Even though it was after the initial Oct. 17 deadline for campaign finance reporting, the Oct. 18 donations were required to be reported to the election division.
Any donation of $1,000 or more is considered a major contribution and must be filed with the clerk’s office within 24 hours, said Broomfield City and County Clerk Jim Candelarie. The requirement is statewide.
Protecting Colorado’s Environment, Economy and Energy Independence is an issue committee that lists Katie Kennedy as a registered agent.
Kennedy also is the registered agent for Broomfield for a Stronger Economy, an independent expenditure committee with a stated goal of electing pro-business candidates running for Broomfield city council, regardless of party affiliation.
That group reported zero donations and expenditures for the reporting period.
Kennedy works for Strategic Compliance, LLC, a Connecticut-based consulting firm that assists alternative investment firms with a wide array of regulatory compliance and operational issues.
On Wednesday, several more donations came in for Ward 3 candidates Deven Shaff and Rick Fernandez and Karl Honegger, as well. Fernandez received $1,500 from Metro Housing Coalition; Shaff received $1,000 each from two residents and Honegger received $1,500 from Citizens for Broomfield.
Independent expenditure committees can accept contributions from individuals, political parties, political committees, small donor committees, candidate committees, other IECs, businesses (including corporations), labor unions, federal political action committees, and federal 527s. Contributions from out-of-state also are allowed.
Citizens for Broomfield, which raised $6,100 in monetary donations, has given about half of that amount to two council candidates: $1,000 to Kimberly Groom, running for Ward 4, and $2,900 to Karl Honegger, running for Ward 5.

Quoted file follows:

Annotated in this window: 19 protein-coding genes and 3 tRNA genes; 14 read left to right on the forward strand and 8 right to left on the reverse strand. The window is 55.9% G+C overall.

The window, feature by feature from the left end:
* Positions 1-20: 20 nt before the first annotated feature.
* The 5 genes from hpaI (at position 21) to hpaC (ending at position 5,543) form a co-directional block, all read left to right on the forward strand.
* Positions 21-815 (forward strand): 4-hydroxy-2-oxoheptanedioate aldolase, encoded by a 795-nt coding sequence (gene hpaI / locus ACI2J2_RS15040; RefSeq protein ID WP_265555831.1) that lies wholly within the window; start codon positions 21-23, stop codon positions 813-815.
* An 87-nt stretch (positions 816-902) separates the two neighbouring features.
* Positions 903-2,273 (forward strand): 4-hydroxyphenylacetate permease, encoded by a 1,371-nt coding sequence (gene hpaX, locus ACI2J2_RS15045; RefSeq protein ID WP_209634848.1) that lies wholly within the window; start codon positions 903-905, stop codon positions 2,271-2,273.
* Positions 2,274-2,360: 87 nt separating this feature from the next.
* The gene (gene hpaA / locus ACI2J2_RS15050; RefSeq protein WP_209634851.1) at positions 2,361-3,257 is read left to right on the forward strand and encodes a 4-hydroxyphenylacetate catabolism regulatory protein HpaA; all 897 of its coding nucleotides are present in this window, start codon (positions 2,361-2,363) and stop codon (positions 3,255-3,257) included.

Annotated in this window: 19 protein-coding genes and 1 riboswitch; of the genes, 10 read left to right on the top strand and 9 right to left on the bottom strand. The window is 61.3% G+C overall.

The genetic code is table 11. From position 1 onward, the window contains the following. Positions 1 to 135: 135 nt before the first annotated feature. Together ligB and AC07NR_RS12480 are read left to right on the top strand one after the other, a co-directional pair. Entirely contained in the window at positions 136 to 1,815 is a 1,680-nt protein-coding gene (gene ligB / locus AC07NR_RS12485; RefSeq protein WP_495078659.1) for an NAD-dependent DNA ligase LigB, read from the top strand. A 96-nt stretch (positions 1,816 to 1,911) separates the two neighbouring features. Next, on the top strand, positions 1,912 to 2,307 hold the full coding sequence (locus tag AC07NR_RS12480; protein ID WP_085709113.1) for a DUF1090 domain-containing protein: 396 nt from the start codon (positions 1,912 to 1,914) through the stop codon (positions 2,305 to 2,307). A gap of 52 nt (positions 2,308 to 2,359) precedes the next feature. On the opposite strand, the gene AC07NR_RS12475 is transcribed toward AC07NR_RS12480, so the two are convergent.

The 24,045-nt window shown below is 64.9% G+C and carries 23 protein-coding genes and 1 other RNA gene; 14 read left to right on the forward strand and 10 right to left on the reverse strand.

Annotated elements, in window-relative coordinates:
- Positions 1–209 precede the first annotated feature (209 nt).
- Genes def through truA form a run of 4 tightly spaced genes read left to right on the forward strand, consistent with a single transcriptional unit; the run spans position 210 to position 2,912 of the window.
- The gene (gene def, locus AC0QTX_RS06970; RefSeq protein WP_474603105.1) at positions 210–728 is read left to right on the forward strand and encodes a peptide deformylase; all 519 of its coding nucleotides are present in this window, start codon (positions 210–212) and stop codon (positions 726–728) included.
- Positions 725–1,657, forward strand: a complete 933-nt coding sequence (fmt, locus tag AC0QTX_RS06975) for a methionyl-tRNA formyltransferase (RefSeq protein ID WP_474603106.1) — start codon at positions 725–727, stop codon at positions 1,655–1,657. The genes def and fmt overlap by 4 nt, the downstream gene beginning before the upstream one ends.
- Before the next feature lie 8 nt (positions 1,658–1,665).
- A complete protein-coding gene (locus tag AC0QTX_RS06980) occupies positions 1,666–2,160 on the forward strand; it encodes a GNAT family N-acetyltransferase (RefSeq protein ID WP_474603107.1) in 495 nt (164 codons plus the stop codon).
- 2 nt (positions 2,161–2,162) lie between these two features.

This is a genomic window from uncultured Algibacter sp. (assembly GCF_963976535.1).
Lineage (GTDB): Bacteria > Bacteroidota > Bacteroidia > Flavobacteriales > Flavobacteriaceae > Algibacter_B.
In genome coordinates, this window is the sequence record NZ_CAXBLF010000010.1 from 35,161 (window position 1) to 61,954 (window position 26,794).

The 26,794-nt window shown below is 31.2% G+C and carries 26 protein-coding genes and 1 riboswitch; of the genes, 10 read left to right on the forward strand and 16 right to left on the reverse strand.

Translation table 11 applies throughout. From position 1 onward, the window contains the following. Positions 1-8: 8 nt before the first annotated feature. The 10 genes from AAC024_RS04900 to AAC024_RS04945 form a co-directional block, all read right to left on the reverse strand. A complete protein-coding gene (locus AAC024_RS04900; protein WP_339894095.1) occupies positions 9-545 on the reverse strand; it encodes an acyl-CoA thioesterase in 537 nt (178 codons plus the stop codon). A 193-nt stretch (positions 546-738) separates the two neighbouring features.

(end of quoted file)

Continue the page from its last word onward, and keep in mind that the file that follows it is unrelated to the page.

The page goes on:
Benny Vagher, registered agent for the political committee, reported $65 in “in-kind” donations. He filed the committee with Broomfield Sept. 1.
Their intent is to “support conservative and oppose progressive minded candidates for elected office,” according to the filing.
No data was filed from Citizens for a Safe and Healthy Broomfield, an issue committee created to support Ballot Issue 301. Aurora Lee filed the committee Oct. 9; John Ashley is listed as an agent on the campaign finance report.
Several candidates — including Honegger who accepted nearly $900 from more than half a dozen people in the industry — accepted donations from employees of petroleum and oil and gas companies.
Alexis Marsh, wife of candidate James Holschen-Marsh, is named as the registered agent for the issue committee Broomfield Health and Safety First a project of LOGIC Action.
The committee raised $2,825 in contributions and about $4,189 in non-monetary donations, largely for graphic design work, consultant services and items for the Broomfield Days Parade.
The next batch of campaign finance reports are due the Friday before the Nov. 7 election. Final reports are due 30 days after the election.